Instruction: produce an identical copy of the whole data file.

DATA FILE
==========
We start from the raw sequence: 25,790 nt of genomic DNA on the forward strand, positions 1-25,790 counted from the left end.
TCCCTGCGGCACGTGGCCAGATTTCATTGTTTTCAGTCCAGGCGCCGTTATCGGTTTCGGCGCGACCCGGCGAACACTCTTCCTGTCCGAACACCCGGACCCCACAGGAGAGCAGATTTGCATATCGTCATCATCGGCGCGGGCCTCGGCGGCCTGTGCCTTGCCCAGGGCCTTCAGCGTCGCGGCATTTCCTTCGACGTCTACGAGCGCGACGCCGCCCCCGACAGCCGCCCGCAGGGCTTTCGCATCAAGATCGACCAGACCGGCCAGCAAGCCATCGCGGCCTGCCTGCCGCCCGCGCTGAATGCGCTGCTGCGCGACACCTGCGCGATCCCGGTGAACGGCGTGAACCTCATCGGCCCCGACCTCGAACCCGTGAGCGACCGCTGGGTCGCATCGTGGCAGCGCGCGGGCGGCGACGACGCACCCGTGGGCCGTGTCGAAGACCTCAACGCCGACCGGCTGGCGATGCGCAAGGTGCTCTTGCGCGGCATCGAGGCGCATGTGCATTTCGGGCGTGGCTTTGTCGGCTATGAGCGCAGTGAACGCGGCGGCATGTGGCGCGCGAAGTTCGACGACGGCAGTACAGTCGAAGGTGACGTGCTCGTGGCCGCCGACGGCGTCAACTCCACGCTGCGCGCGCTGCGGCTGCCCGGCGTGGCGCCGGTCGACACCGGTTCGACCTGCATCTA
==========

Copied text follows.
We start from the raw sequence: 25,790 nt of genomic DNA on the forward strand, positions 1-25,790 counted from the left end.
TCCCTGCGGCACGTGGCCAGATTTCATTGTTTTCAGTCCAGGCGCCGTTATCGGTTTCGGCGCGACCCGGCGAACACTCTTCCTGTCCGAACACCCGGACCCCACAGGAGAGCAGATTTGCATATCGTCATCATCGGCGCGGGCCTCGGCGGCCTGTGCCTTGCCCAGGGCCTTCAGCGTCGCGGCATTTCCTTCGACGTCTACGAGCGCGACGCCGCCCCCGACAGCCGCCCGCAGGGCTTTCGCATCAAGATCGACCAGACCGGCCAGCAAGCCATCGCGGCCTGCCTGCCGCCCGCGCTGAATGCGCTGCTGCGCGACACCTGCGCGATCCCGGTGAACGGCGTGAACCTCATCGGCCCCGACCTCGAACCCGTGAGCGACCGCTGGGTCGCATCGTGGCAGCGCGCGGGCGGCGACGACGCACCCGTGGGCCGTGTCGAAGACCTCAACGCCGACCGGCTGGCGATGCGCAAGGTGCTCTTGCGCGGCATCGAGGCGCATGTGCATTTCGGGCGTGGCTTTGTCGGCTATGAGCGCAGTGAACGCGGCGGCATGTGGCGCGCGAAGTTCGACGACGGCAGTACAGTCGAAGGTGACGTGCTCGTGGCCGCCGACGGCGTCAACTCCACGCTGCGCGCGCTGCGGCTGCCCGGCGTGGCGCCGGTCGACACCGGTTCGACCTGCATCTA